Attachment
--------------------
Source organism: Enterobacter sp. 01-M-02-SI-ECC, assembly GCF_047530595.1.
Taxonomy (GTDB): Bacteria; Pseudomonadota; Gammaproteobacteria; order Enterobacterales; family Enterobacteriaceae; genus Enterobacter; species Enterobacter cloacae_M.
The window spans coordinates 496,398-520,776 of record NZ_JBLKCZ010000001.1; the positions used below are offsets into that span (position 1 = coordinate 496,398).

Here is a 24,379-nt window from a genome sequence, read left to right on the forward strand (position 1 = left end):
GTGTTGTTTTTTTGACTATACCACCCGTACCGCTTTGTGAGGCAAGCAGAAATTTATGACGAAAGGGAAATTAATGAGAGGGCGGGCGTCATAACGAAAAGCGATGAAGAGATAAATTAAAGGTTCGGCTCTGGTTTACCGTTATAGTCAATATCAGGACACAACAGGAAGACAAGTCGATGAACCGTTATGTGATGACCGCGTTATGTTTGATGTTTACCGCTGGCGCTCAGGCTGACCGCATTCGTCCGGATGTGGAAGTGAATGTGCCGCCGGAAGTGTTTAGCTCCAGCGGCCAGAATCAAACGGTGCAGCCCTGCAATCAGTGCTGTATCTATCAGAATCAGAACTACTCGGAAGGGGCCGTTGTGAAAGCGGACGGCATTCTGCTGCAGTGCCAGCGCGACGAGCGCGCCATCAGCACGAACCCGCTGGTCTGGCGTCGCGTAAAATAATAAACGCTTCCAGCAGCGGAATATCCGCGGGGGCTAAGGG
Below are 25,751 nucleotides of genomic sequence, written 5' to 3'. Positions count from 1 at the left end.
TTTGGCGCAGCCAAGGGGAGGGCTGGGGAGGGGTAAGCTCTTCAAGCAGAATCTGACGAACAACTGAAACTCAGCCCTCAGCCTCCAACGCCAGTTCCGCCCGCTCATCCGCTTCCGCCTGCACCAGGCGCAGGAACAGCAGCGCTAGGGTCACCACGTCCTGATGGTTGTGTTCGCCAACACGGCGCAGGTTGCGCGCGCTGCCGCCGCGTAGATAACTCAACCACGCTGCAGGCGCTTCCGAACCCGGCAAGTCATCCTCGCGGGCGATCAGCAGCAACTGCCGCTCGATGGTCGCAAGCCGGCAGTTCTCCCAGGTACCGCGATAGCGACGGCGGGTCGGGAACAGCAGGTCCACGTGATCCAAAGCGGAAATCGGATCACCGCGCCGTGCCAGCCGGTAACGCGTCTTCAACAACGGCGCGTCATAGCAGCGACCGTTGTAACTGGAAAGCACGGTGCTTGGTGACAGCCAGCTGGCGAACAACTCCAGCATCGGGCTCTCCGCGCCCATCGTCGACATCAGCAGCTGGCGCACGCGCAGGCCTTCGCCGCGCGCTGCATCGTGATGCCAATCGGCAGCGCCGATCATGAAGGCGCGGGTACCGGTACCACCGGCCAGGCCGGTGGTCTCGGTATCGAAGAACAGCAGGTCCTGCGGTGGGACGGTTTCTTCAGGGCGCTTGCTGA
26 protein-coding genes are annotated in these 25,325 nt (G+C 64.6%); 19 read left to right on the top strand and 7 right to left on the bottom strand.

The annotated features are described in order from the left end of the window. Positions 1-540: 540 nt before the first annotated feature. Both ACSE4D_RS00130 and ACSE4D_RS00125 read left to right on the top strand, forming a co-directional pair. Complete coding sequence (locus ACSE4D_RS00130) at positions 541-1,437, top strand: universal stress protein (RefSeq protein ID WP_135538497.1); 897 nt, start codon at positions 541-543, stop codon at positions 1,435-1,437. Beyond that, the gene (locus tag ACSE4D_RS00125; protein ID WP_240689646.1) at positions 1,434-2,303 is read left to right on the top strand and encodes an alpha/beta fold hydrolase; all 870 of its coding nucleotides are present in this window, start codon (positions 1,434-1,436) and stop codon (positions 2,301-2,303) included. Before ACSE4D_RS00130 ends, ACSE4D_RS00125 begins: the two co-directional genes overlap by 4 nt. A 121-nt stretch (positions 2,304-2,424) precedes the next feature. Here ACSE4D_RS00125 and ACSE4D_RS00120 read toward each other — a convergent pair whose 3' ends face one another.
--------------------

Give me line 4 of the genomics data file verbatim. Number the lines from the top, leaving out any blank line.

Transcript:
Here is a 24,379-nt window from a genome sequence, read left to right on the forward strand (position 1 = left end):